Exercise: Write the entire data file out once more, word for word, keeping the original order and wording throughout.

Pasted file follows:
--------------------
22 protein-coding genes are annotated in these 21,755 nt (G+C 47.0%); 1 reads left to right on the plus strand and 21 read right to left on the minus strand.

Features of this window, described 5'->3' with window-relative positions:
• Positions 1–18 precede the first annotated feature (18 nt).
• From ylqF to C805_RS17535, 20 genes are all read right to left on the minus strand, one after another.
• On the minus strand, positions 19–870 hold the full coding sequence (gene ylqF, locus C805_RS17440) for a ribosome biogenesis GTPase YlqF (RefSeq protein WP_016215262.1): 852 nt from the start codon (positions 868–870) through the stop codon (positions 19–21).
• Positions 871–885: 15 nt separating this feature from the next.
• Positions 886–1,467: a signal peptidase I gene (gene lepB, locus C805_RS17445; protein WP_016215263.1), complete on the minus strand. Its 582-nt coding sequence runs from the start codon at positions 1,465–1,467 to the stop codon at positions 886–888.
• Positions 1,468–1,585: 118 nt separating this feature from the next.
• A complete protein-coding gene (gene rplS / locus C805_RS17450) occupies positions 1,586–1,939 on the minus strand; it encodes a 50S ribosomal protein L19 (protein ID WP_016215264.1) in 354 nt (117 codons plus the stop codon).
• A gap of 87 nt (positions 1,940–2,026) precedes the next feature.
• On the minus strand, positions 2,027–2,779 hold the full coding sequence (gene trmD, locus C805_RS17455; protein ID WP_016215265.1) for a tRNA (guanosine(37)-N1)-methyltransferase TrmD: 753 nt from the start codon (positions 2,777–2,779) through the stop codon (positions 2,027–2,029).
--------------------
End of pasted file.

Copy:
22 protein-coding genes are annotated in these 21,755 nt (G+C 47.0%); 1 reads left to right on the plus strand and 21 read right to left on the minus strand.

Features of this window, described 5'->3' with window-relative positions:
• Positions 1–18 precede the first annotated feature (18 nt).
• From ylqF to C805_RS17535, 20 genes are all read right to left on the minus strand, one after another.
• On the minus strand, positions 19–870 hold the full coding sequence (gene ylqF, locus C805_RS17440) for a ribosome biogenesis GTPase YlqF (RefSeq protein WP_016215262.1): 852 nt from the start codon (positions 868–870) through the stop codon (positions 19–21).
• Positions 871–885: 15 nt separating this feature from the next.
• Positions 886–1,467: a signal peptidase I gene (gene lepB, locus C805_RS17445; protein WP_016215263.1), complete on the minus strand. Its 582-nt coding sequence runs from the start codon at positions 1,465–1,467 to the stop codon at positions 886–888.
• Positions 1,468–1,585: 118 nt separating this feature from the next.
• A complete protein-coding gene (gene rplS / locus C805_RS17450) occupies positions 1,586–1,939 on the minus strand; it encodes a 50S ribosomal protein L19 (protein ID WP_016215264.1) in 354 nt (117 codons plus the stop codon).
• A gap of 87 nt (positions 1,940–2,026) precedes the next feature.
• On the minus strand, positions 2,027–2,779 hold the full coding sequence (gene trmD, locus C805_RS17455; protein ID WP_016215265.1) for a tRNA (guanosine(37)-N1)-methyltransferase TrmD: 753 nt from the start codon (positions 2,777–2,779) through the stop codon (positions 2,027–2,029).